Graduation Year


Document Type




Degree Granting Department


Major Professor

Elizabeth Hirsh, Ph.D.

Committee Member

Gary Lemons, Ph.D.

Committee Member

Gurleen Grewal, Ph.D.

Committee Member

Laura Runge, Ph.D.


Fitzgerald, Ellison, Morrison, Allison, Harrison, Nafisi, Nabokov


Cathy Caruth's pioneering study of trauma and the posttraumatic forges a connection between the psychoanalytic theory of traumatic experience and the literary as such. Since trauma defies linguistic processing, she explains, the language used to describe it will always be figural. For this reason Caruth privileges imaginative literature, with its highly mediated nature, as a means of representing the otherwise "unclaimed" experience of trauma. Her influential reflections inform a crucial direction within trauma studies: the search for a narrative voice that articulates trauma effectively.

But how should we think about trauma that is not a singular "event" but a chronic occurrence? Over the last twenty years trauma scholarship has explored how trauma outstrips discursive and representational resources, but has only begun to address the ways gender, race, and class must complicate our understanding of the posttraumatic. I argue that in order to frame an adequate approach to the posttraumatic, we must take account of the cultural, political, and social matrix of trauma. The feminist psychotherapist Maria Root has developed an idea that she calls "insidious trauma" to refer to the cumulative degradation directed toward individuals whose identities, such as gender, color, and class, differ from what is valued by those in power. Though not always blatant or violent, these effects threaten the basic well being of the person who suffers them. Root's conceptualization provides a useful framework for understanding certain long-term consequences of the institutionalized sexism, racism, and classism that systematically denigrate the self worth of the socially othered who are rendered voiceless.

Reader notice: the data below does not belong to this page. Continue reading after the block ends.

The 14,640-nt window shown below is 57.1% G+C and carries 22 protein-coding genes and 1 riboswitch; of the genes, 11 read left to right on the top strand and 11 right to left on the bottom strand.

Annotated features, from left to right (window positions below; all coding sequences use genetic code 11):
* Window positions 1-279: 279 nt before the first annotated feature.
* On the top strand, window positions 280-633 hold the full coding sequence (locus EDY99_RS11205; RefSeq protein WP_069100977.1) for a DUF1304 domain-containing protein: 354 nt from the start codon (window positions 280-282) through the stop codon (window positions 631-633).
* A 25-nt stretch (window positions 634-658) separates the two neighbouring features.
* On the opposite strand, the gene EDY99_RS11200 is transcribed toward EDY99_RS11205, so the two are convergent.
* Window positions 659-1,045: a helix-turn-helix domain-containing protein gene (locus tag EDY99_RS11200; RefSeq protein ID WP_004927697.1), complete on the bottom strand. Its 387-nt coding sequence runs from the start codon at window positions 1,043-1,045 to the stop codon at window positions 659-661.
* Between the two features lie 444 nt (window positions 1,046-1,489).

Where Caruth privileges literary representations of the traumatic, I explore how literature can also be a privileged site for the articulation of insidious trauma. My study addresses literary representations of father-daughter incest and the complex trauma associated with it, showing how--in very different ways--six works of modern American literature compel us to confront the traumatogenic nature of social oppression, especially that which is endemic to the structure of the heteropatriarchal family and American racism and classism.

F. Scott Fitzgerald's Tender Is the Night ambivalently exposes the gendered politics of psychological trauma, particularly the conspiracy of silence perpetuated by a psychiatric culture that revictimizes the female victim of incest. Ralph Ellison's Invisible Man uses a story of paternal incest to work through the trauma of racism, challenging stereotypes of black masculinity even as it reinscribes patriarchal phallocentrism. Referencing Ellison's depiction of father-daughter incest, Toni Morrison's The Bluest Eye marks a watershed in the inscription of incest narratives as it is written mostly from the perspective of what I call a "could-be" victim of incest. Morrison includes the perspective of the father while foregrounding the experience of the daughter, exposing child abuse as an extensive social and political problem ultimately supported by imperialist ideals.

Enabled by Morrison, Dorothy Allison's semiautobiographical Bastard Out of Carolina is narrated by a young "white trash" woman who shares her story of sexual violation in defiance of that culture's patriarchal structure. Conforming to certain class stereotypes of father-daughter incest, Bastard Out of Carolina escaped the hostile backlash provoked by Kathryn Harrison's memoir, The Kiss, whose critical reception suggests that, even while allowing some discussion of incest, mainstream culture continued to collude in its silencing within the context of the white middle-class. Finally, I revisit a particularly infamous literary narrative of father-daughter incest, Vladimir Nabokov's Lolita, but in terms of the feminist appropriation of Nabokov effected in Azar Nafisi's memoir, Reading Lolita in Tehran. Problematically downplaying the sexual abuse of Lolita, Nafisi appropriates Nabokov's work to bear witness to the patriarchal subjugation of women in her home country, the Islamic Republic of Iran.